As you play the WCWDIX game, each step forces you to reduce “Time to Learn” by an order of magnitude. You can hopefully shine light as early as possible on the fact that you may be building the wrong product or solution.
The suggested activities (Fake Product, Market Discovery, etc…) are just examples. If you have alternative ideas that roughly fit in the respective timeframes, go for it!
Companies don’t usually fail because they can’t build a product. They usually fail because they build the wrong product at the wrong time or they build the solution that ends up being wrong for a market that can’t or won’t bear the appropriate costs.
Always make sure to the best of your ability that you are building the right product!
As a manager you have a lot of things to worry about. It’s possible to broadly categorize into three buckets:
To me, the bulk of your job is in the third bucket. You have to be able to foster empathy, make people excel and intervene when things begin to go wrong.
This post is about that intervention point.
To the surprise of no-one but the clueless, the more “wrong” things have gotten, the faster and more forceful you should be intercede on behalf of your people.
Let’s go through them:
You need to take care of these people immediately. This is Big Red Button territory. Especially in the very rare extreme cases of physical or sexual violence. In the case of psychological safety, intervention should still be as rapidly as possible. Diminishing psychological safety is one of the inevitable ways to reduce team performance.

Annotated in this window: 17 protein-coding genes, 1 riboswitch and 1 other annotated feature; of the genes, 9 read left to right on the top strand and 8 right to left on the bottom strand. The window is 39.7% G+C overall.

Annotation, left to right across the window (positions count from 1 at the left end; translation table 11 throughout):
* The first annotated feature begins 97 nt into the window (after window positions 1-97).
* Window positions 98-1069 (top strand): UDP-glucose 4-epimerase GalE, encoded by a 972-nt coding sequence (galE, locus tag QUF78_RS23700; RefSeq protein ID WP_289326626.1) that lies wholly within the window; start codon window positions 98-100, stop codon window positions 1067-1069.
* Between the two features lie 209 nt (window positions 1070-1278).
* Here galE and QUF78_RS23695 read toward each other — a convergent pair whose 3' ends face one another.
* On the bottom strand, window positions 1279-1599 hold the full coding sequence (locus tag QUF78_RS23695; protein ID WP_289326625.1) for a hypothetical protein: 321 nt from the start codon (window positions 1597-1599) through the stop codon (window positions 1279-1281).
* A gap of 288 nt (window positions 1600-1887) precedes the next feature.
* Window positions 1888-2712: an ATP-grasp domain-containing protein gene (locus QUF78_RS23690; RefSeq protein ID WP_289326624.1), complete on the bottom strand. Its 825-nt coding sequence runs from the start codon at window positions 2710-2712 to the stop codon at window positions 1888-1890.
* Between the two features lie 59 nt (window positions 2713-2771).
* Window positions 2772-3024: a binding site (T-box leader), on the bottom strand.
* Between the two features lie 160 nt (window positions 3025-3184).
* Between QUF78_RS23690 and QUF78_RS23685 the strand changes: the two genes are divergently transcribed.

Find out what or who is causing feelings and resolve it to the best of your ability.
No one wants to lose employees. Obviously, we aren’t talking about people who are moving for family reasons or people who got a job with a different company (though you should understand why every employee leaves).
This is about people who are burnt out or angry or fed up or otherwise pull a surprise resignation. You may not get them to stay and even if you do, they probably won’t stay long. But it is important to understand their situation and figure out a) what you can do and b) what you could have done to have prevented this outcome.
Finally, we are out of “Big Red Button” situations and into Red Flags territory.
Underperformance doesn’t usually happen all at once. Your immediate concerns are mitigation & communication. Does the underperformer know that they aren’t meeting expectations? Oddly, the answer is that they are usually clueless. Let them know, give them a chance to succeed. Sometimes this means training, sometimes a transfer. Occassionaly you do have to let them go.
The worst possible outcome is for the employee to be unaware for an extended period of time. Long term, not dealing with underperformers tends to drive away your best people.
In various HR surveys, “Not getting along with your manager” is often at the top of reasons why people leave their jobs.
It doesn’t have to be their boss either. It could be someone who controls their work in some way, like a project manager or a peer reviewer.
If their boss is you, dear reader, it’s time for some open minded self-assessment. See if you can figure out why. What behavior changes. Potentially see if an internal transfer makes sense.